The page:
India Government has started working on the new telecom policy, which will be application driven as compared to National Telecom Policy, 2012 which was connectivity driven. Telecom minister Manoj Sinha while speaking at a seminar on ‘ICT: Engendering New Governance Structure’ said the new policy has to be focused on the end users. It should look at the newer opportunities for expanding the availability of telecom services.
The advent of high-speed data services and enhanced expectations of the users to get real-time on-demand bandwidth to run near real-time live applications has made the government think of drafting new telecom policy. The telecom ministry has decided to involve a large pool of experts from outside the department, in an aim to get more inputs from the citizens and stakeholders for the new policy.
The Miniter said, while telecom operators are rapidly deploying the 4G technology, his focus is on two important aspects. First the need to expand the connectivity to all parts of India including the north-eastern and Left Wing Extremism affected areas. Secondly to keep an eye on the future generation that is 5G technology and ensures that India plays a key role in standards development and get a healthy share of the innovations and patents in the 5G technology pool.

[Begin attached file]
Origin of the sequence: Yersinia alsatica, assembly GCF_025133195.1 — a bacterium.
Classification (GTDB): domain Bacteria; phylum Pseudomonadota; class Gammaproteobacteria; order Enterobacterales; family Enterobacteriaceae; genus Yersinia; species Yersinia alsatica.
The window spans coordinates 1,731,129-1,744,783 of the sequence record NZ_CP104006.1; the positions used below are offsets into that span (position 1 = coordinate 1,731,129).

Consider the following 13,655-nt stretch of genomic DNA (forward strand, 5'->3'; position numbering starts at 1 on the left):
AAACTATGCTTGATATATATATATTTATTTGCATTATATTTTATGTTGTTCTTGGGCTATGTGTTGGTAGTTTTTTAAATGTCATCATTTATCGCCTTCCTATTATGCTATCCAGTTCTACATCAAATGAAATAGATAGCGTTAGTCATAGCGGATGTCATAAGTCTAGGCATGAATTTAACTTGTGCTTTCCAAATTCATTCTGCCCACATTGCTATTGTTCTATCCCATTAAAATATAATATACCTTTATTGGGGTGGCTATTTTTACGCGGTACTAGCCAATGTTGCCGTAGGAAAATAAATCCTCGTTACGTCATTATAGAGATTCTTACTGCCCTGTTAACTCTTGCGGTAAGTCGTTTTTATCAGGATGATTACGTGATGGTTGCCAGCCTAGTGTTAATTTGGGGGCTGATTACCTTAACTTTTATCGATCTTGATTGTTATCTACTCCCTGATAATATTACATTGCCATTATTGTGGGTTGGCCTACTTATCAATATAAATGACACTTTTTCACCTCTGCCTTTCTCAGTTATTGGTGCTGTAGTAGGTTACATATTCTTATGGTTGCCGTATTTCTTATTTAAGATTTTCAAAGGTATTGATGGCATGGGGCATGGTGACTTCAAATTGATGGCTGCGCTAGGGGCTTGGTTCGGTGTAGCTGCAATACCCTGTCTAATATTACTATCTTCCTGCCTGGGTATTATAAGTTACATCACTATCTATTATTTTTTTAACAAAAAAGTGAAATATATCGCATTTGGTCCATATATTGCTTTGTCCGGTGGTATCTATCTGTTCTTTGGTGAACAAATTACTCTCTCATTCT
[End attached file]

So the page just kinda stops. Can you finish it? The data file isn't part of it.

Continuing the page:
DoT recently announced the ‘Central Equipment Identity Register’, which paves the way for setting up of IMEI based device registration and authentication that will settle the cases of Mobile Phone theft in the country. Also, the telecom ministry is considering TRAI recommendations on addressing Telecom Consumer Grievances. For that, officers are asked to propose a state-of-the-art technology driven solution that records, monitors and provides end-to-end monitoring of every grievance. This is in addition to TwitterSeva that telecom department offers.
Going through India’s telecom data, as of April 2017, we have close to 1.2 billion telephone connections out of which 1.17 billion are wireless telephone connections. India has also witnessed the rapid growth of the broadband connections that now stands at 276.52 million. Data traffic has grown six-fold from 561 million GB in the first quarter to 2988 million GB in the third quarter of 2016-17. That’s around 400 percent increase in our data consumption.